You could search the world but I don’t think you would find a country with more church history per square mile than England. So let’s say you had five days and wanted to see just a little bit of that church history. What could you do? Take a look at what I did, how far I traveled, and how much I saw, in five days in England.
You could search the world but I don’t think you would find a country with more church history per square mile than England. So let’s say you had five days and wanted to see just a little bit of that church history. What could you do? Why don’t you try something like this?
An around the world journey like this requires a ton of organization. I’m thankful for all I’ve learned from Matt Perman over the years. Matt’s got a new book that’s just come out called How to Get Unstuck. I’m going to tell you a little bit more about that book in just a few minutes.
Catch the red eye to be sure you land early in the day. Get the Heathrow Express down to the British Library. Enjoy some of the world’s great treasures. Hot maneuver to John Wesley’s house. Don’t miss his pulpit, his robes or his brother’s organ. Cross the road to Bunhill Fields to pay your respects to Bunyan, Owen, Watts, and so many others. Take the late train 200 miles north to Hull. Sleep.
Begin the day with Wilberforce, the hero to all of us. Grieve for slavery and rejoice at its abolition. Go west to Manchester to check out the oldest New Testament manuscript in all the world. Another 200 miles south will get you to Bristol. You better get some shuteye.
It’s a big day. See George Muller’s orphanages and be amazed at how massive they are. Go to his museum, sit at his desk, read his Bible.
In George Muller’s personal Bible, James chapter 1, verse 27, “Pure religion and undefiled before God and the Father is this, to visit the fatherless and widows in their affliction and to keep himself unspotted from the world.”
Visit the Wesley museum and walk through Charles Wesley’s house. Now drive down to Devonshire to see the oldest known Baptist building in the country. Just see if you can find the Baptistry. Then head to Bath and visit the Architectural Museum. It’s actually one of the many chapels build by the great Selina Hastings, Countess of Huntingdon. Just imagine Whitfield preaching it’s inaugural sermon.
Start a new day in Oxford and consider the martyrs who were put to death in this very spot. If you can make an appointment, visit the Angus library, to look at William Carey’s effects.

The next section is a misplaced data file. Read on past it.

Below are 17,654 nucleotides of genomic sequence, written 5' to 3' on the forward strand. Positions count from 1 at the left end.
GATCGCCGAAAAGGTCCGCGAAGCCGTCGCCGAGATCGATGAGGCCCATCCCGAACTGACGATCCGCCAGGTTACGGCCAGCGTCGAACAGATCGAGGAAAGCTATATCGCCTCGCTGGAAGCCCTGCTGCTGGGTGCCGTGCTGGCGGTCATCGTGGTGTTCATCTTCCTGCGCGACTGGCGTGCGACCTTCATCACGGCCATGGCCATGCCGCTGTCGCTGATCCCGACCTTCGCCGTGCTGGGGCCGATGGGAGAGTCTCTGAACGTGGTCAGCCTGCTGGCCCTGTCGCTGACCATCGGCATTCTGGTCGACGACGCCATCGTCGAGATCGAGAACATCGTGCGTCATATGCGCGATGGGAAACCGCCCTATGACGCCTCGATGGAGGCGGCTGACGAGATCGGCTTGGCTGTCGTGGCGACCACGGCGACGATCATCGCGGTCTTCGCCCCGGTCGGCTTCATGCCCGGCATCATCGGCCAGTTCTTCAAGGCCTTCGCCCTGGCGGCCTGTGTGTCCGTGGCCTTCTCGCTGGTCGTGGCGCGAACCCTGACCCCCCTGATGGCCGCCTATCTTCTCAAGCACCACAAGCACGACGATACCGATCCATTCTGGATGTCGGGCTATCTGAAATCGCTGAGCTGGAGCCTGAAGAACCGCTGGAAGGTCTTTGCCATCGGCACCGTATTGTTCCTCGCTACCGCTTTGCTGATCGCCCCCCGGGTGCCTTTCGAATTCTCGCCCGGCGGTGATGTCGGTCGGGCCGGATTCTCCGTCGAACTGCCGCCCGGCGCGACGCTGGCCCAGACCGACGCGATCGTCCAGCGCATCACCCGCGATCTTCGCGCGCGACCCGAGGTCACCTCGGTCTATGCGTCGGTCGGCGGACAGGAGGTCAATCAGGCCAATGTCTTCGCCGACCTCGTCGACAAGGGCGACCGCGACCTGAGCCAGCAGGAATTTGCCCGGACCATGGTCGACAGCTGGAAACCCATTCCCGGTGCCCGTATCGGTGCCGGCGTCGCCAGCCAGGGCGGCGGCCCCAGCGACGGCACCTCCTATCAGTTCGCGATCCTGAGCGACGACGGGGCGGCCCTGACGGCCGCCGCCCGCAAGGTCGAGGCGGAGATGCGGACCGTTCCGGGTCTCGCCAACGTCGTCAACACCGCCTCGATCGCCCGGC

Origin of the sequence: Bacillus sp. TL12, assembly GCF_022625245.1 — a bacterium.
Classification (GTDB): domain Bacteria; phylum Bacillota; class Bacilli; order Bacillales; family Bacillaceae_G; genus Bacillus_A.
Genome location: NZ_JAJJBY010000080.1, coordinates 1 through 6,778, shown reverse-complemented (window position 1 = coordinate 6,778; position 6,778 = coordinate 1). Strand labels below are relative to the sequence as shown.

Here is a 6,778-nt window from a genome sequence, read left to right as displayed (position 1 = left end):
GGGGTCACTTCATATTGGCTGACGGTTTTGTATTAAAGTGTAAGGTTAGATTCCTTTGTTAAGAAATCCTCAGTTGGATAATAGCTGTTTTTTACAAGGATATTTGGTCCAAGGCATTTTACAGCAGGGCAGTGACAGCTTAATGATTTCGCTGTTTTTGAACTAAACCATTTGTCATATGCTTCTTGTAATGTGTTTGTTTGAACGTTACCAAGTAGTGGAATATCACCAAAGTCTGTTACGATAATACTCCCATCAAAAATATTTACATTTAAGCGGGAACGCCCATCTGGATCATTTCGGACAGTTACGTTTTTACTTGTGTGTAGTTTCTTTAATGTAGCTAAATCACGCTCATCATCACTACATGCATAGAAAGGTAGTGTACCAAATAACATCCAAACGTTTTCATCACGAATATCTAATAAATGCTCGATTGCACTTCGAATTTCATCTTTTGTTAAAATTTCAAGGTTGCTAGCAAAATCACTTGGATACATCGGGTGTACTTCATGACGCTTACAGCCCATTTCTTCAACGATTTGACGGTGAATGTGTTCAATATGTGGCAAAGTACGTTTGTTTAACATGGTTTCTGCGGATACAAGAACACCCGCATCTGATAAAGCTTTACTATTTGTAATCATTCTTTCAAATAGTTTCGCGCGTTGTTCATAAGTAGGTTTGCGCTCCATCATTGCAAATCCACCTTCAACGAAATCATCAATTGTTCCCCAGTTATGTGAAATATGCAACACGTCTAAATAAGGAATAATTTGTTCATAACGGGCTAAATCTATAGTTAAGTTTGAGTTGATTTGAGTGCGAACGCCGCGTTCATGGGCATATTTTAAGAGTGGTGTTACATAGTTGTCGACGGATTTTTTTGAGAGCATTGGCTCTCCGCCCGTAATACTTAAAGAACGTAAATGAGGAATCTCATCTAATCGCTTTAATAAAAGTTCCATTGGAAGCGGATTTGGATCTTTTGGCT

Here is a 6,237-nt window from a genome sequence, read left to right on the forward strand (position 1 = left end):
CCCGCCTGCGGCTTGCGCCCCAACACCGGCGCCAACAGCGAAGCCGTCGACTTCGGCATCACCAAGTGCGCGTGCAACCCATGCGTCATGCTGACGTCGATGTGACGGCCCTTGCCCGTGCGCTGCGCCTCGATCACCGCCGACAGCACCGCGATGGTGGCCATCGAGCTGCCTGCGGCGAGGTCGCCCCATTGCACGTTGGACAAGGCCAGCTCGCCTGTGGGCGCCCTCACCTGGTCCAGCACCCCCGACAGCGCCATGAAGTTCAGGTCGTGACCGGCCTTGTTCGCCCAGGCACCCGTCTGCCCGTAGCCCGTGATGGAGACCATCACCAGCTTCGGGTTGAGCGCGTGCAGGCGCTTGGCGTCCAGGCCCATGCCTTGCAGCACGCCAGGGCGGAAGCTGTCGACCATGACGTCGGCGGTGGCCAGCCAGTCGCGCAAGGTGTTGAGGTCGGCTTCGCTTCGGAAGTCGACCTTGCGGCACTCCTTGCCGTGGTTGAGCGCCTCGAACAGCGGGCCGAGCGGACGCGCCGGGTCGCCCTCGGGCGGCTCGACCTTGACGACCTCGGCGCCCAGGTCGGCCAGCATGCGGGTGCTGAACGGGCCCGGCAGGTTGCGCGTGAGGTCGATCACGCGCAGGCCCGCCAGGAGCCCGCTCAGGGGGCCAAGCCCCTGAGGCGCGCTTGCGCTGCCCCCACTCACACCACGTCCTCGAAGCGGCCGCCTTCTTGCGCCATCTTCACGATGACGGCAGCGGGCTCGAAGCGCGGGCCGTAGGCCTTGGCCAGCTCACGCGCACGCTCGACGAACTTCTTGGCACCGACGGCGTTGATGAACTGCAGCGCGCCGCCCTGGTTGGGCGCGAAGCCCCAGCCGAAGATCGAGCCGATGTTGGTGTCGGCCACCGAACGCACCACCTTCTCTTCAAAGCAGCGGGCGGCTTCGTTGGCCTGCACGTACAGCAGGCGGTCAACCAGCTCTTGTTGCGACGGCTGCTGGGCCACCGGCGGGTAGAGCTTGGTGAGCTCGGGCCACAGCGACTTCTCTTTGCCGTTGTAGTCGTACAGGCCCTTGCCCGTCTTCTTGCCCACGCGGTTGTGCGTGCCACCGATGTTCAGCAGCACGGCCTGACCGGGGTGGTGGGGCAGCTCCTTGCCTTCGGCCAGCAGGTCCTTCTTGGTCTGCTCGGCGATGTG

“Second-hand shoes, bought and sold”, with the sold mostly missing. The sign that hung over Carey’s shop.
The Ashmolean has some amazing artifacts and a few related to the Reformation. In Olney, be sure to visit John Newton’s house and church and grave.
On the back of the grave, it says, “John Newton Clark, once an infidel and libertine, a servant of slaves in Africa, was by the rich mercy of our Lord and Savior, Jesus Christ, preserved, restored, pardoned and appointed to preach the faith he had long labored to destroy. Near 16 years as curate of this parish and 28 years as rector of St. Mary, Woolnoth.” A pretty good testimony to a life.
In Bedford, spend some time with Bunyan. In Hackleton, see where Carey lived and worshiped, and in Pury End, the place he was born. Central Baptist Church in Leicester and Carey Baptist in Moulton have little museums with amazing artifacts from Carey’s life and times. Be sure to stop by Fuller Baptist in Kettering to learn about Andrew Fuller.
Head back to London and be sure to spend a few hours at the British Museum, there is nothing quite like it.
Close out the evening meeting some new friends.
Many people with great, even world-changing ideas just are not able to make them happen. Most people, they’re trying to make a difference where they are, but they feel overwhelmed, they feel overloaded, they feel far too busy. So how do you get unstuck? And how do you get unstuck without resorting to complex systems that take far more time to keep up than they actually save? Matt Perman’s new book, How to Get Unstuck, answers this question. It’s available right now from Amazon or wherever good books are sold.